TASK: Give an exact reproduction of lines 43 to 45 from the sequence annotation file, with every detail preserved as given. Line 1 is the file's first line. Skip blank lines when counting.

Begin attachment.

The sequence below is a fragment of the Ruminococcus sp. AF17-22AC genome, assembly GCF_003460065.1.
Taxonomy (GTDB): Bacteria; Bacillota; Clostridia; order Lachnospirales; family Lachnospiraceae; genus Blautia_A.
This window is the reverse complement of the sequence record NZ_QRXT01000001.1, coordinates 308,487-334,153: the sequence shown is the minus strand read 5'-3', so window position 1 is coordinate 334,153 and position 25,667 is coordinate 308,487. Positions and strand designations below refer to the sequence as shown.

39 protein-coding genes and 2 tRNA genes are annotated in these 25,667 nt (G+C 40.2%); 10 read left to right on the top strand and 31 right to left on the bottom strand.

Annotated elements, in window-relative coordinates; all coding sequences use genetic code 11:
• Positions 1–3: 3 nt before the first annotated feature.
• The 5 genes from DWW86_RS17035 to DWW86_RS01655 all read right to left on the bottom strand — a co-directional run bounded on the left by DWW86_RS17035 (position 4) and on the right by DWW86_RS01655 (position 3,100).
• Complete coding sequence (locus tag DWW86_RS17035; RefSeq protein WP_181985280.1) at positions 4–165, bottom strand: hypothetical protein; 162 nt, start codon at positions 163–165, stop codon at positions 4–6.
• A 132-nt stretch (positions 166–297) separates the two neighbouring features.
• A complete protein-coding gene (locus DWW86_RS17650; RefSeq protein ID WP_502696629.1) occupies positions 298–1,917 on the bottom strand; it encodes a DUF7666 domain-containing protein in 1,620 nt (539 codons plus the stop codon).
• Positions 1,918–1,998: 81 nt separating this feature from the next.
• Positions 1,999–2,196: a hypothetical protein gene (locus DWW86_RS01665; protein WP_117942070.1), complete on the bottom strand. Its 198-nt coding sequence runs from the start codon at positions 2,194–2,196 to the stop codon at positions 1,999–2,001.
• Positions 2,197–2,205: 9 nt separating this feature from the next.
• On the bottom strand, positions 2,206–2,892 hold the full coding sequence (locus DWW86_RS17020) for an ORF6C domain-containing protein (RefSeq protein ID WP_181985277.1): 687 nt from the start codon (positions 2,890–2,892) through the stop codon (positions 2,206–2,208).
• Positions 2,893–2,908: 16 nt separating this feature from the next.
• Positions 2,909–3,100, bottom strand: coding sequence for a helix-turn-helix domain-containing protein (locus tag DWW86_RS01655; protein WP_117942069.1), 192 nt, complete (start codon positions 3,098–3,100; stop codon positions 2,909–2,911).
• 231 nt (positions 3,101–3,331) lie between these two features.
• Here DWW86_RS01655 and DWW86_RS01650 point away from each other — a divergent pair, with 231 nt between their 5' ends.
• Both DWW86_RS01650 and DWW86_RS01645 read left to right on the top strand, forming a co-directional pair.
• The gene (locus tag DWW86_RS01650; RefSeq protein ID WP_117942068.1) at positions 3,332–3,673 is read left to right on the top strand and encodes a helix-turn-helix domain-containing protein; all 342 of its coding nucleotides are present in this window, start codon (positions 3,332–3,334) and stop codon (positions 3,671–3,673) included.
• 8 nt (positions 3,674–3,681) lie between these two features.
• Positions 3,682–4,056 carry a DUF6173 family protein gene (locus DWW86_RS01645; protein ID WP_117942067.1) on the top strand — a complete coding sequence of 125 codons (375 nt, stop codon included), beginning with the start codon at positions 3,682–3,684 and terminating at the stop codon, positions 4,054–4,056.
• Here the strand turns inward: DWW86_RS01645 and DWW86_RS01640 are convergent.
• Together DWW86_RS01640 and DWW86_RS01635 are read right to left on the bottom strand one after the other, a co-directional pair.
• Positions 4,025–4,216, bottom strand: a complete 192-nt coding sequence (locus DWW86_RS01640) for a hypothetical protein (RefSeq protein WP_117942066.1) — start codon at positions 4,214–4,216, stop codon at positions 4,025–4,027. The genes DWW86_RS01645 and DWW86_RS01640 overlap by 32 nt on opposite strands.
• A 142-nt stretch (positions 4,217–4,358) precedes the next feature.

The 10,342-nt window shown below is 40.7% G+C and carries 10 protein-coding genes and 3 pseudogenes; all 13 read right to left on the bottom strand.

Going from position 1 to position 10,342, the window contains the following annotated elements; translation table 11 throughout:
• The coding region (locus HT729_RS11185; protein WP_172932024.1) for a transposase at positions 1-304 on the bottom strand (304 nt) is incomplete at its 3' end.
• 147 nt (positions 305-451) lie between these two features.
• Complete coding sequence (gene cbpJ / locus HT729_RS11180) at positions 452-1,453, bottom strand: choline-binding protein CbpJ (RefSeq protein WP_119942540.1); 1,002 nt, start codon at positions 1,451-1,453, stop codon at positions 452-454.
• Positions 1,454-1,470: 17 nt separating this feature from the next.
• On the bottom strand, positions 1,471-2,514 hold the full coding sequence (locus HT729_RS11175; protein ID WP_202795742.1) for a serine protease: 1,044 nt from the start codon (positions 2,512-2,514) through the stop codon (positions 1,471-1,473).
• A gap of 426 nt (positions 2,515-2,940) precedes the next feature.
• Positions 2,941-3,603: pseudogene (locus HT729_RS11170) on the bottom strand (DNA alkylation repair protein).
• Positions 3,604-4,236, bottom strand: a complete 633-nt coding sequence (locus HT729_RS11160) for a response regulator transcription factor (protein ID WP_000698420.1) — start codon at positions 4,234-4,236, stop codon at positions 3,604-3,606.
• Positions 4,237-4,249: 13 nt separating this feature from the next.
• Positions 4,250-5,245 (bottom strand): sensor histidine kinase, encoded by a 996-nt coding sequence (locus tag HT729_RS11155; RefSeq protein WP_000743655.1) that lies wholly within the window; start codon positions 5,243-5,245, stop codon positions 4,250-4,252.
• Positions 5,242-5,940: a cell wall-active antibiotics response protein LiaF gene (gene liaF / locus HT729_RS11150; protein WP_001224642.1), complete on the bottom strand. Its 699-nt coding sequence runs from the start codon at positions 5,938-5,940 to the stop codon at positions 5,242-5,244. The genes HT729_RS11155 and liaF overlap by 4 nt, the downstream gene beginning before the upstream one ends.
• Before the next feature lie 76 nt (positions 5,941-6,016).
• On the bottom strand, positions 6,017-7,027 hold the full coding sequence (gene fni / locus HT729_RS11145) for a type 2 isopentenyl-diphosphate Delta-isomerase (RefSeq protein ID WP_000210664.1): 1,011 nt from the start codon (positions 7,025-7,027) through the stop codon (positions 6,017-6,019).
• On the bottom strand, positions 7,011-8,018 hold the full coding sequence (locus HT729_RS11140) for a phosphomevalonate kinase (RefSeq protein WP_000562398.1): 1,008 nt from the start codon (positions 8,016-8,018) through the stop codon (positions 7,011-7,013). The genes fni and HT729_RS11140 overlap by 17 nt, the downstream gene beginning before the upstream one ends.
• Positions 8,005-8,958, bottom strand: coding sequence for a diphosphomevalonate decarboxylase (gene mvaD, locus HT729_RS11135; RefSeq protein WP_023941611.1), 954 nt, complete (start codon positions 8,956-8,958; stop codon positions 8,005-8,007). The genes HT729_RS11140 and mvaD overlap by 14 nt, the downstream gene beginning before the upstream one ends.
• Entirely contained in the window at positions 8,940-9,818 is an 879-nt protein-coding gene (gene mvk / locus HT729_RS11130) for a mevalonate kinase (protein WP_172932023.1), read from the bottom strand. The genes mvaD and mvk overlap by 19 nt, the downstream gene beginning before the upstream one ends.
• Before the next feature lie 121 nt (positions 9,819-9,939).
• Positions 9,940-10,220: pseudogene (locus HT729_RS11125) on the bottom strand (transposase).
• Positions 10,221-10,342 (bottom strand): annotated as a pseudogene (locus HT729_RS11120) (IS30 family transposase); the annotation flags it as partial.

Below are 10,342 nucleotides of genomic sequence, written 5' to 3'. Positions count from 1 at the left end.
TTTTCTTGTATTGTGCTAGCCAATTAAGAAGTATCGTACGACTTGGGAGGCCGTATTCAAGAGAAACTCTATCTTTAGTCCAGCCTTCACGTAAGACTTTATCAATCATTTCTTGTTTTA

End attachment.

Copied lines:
• Positions 8,005-8,958, bottom strand: coding sequence for a diphosphomevalonate decarboxylase (gene mvaD, locus HT729_RS11135; RefSeq protein WP_023941611.1), 954 nt, complete (start codon positions 8,956-8,958; stop codon positions 8,005-8,007). The genes HT729_RS11140 and mvaD overlap by 14 nt, the downstream gene beginning before the upstream one ends.
• Entirely contained in the window at positions 8,940-9,818 is an 879-nt protein-coding gene (gene mvk / locus HT729_RS11130) for a mevalonate kinase (protein WP_172932023.1), read from the bottom strand. The genes mvaD and mvk overlap by 19 nt, the downstream gene beginning before the upstream one ends.
• Before the next feature lie 121 nt (positions 9,819-9,939).